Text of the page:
Better batting helmets, but too late for Pedro Martínez

Elsa

Spring training's pretty boring, generally. Thanks heavens for Pedro Martínez ...

For the uninitiated, Karim Garcua is actually Karim García, who played for half the teams in the majors, finished with a .274 career on-base percentage, and could hit a baseball a long ways on those rare occasions when he connected. In the 2003 American League Championship Series, Red Sox vs. Yankees, Martínez threw at García's head but missed. A bit later, Roger Clemens threw at Manny Ramírez's head but missed. The benches cleared with that one, and Martínez threw 72-year-old Don Zimmer to the ground. Yeah. Good times, good times...

Anyway, Martínez's admission that the great majority of his plunkings were intentional isn't exactly a revelation. In 2000, Martínez walked only 32 batters ... and hit 14. In 2002, he walked only 40 batters ... and hit 15. It had to be enormously frustrating to get nailed by Pedro Martínez, especially during his prime years, because you just couldn't figure the pitch "got away from him." The great majority of the time, umpires had good cause to eject Martínez from the game when he hit somebody, and maybe they should have.

Now it's all just colorful history, but Pedro Martínez really could have hurt someone, and he should probably be grateful that he didn't. He had tremendous control, but nobody's control is that good; while throwing a purpose pitch, he might have missed by a few inches and broken someone's jaw. Or worse. It's true that nobody's been killed since the introduction of batting helmets, but a lot of guys have been hurt real bad, and a few careers have been destroyed (cf. Tony Conigliaro and Dickie Thon, et cetera).

There's some good news on this front, though: Beginning this season, almost every player in the major leagues will be wearing a batting helmet that, theoretically anyway, will greatly reduce the risk of concussion. Here's Ken Belson (via the Times):

About 200 players, including stars like Carlos Beltran, Matt Kemp and Buster Posey, wore the S100 Pro Comp at some point last season. But starting this spring training, all major league players must wear the helmet, a decision included in the collective bargaining agreement signed in 2011. The only exceptions are for the handful of players who wear helmets with earflaps on both sides.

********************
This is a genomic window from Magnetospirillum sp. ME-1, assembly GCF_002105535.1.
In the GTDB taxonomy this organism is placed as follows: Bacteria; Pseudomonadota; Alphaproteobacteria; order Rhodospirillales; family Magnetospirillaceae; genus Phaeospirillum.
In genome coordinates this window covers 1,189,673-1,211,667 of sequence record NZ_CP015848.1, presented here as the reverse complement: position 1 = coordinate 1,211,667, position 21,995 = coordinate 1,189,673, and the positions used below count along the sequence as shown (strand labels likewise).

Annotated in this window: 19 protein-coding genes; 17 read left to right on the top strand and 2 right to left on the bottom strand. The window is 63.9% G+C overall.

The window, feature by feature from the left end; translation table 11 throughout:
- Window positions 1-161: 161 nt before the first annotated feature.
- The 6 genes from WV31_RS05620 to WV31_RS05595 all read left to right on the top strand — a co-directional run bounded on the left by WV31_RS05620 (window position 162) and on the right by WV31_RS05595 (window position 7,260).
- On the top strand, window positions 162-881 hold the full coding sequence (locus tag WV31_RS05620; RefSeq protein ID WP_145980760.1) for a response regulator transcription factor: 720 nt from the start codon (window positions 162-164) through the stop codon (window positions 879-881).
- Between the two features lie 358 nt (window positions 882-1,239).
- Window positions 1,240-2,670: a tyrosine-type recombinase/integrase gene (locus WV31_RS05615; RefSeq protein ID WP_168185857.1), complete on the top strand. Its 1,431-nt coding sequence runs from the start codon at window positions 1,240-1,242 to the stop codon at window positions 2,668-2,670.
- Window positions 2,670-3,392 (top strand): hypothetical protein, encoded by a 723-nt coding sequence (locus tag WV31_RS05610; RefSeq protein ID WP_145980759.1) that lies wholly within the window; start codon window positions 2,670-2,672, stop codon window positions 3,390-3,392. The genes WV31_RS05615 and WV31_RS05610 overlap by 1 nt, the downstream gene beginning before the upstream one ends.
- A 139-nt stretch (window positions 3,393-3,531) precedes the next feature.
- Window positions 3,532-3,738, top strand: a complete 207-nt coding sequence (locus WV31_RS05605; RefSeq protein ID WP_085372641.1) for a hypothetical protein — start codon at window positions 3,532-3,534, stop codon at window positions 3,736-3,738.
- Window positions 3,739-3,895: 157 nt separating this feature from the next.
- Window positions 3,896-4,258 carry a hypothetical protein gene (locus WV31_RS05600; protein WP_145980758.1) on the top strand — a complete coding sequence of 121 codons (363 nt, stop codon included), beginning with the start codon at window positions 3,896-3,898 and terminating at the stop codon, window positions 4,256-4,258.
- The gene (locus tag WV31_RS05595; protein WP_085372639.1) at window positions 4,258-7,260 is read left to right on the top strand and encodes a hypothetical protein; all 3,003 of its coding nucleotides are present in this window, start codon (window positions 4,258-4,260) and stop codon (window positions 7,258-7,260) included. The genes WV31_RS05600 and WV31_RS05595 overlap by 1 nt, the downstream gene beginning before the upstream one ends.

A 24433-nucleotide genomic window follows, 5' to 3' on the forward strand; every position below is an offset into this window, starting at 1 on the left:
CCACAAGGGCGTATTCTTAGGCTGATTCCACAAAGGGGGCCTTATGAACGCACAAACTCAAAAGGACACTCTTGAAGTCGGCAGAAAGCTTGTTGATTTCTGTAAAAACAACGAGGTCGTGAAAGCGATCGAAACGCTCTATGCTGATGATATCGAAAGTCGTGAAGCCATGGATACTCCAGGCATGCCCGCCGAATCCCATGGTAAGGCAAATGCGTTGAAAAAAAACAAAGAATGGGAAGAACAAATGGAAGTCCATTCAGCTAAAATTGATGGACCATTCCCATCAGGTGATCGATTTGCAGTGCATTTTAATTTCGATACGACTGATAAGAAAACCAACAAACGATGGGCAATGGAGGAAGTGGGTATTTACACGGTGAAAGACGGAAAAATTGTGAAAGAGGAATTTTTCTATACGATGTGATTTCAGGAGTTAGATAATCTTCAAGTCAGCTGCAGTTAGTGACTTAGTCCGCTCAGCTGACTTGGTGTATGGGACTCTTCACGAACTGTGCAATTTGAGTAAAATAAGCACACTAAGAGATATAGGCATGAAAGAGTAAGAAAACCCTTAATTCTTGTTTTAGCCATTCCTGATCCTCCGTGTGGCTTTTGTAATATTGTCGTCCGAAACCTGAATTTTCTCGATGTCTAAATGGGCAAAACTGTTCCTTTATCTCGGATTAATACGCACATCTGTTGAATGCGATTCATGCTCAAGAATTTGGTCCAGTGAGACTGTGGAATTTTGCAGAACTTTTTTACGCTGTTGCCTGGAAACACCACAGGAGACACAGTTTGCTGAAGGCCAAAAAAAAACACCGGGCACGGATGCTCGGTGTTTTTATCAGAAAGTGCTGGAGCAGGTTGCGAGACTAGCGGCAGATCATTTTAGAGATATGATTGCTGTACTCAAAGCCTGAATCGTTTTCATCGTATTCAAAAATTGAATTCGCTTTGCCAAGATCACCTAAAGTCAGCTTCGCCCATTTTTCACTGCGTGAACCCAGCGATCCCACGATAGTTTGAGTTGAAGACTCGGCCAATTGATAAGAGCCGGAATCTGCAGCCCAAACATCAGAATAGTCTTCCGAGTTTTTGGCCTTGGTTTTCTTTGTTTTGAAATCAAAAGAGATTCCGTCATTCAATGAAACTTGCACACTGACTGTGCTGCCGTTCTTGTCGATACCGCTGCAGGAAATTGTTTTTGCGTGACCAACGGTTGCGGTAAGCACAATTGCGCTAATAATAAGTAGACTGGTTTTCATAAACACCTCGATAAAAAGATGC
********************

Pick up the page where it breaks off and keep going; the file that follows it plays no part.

The S100 Pro Comp’s biggest innovation is that its hardened shell is designed to provide protection against balls thrown at up to 100 miles per hour, compared to 68 m.p.h. for older helmets. It is also more streamlined than an earlier, outsize version of the helmet that was worn sporadically since 2009 by David Wright and others who had been beaned.

"No helmet is concussion proof," said Art Chou, senior vice president of product development at Rawlings Sporting Goods. But the new helmet "is going to decrease the amount of energy that your head will feel, and the less energy transmitted to your head, the better."

The new helmets cost five times more to produce than the old ones, but that seems a small price to pay for a sport that's awash in revenues. Professionally, at least. I wonder what's going to happen to small college and high-school programs, already dealing with serious funding problems. But that's not Major League Baseball's problem; the owners and the players should do whatever they reasonably can do to limit injuries, and especially concussions.

I do want to close with a mild defense of Pedro Martínez. He was a short, skinny pitcher going up against, for most of his career, against a bunch of huge sluggers loaded up with steroids. In the same spot, we might have been sort of pissed off, too.

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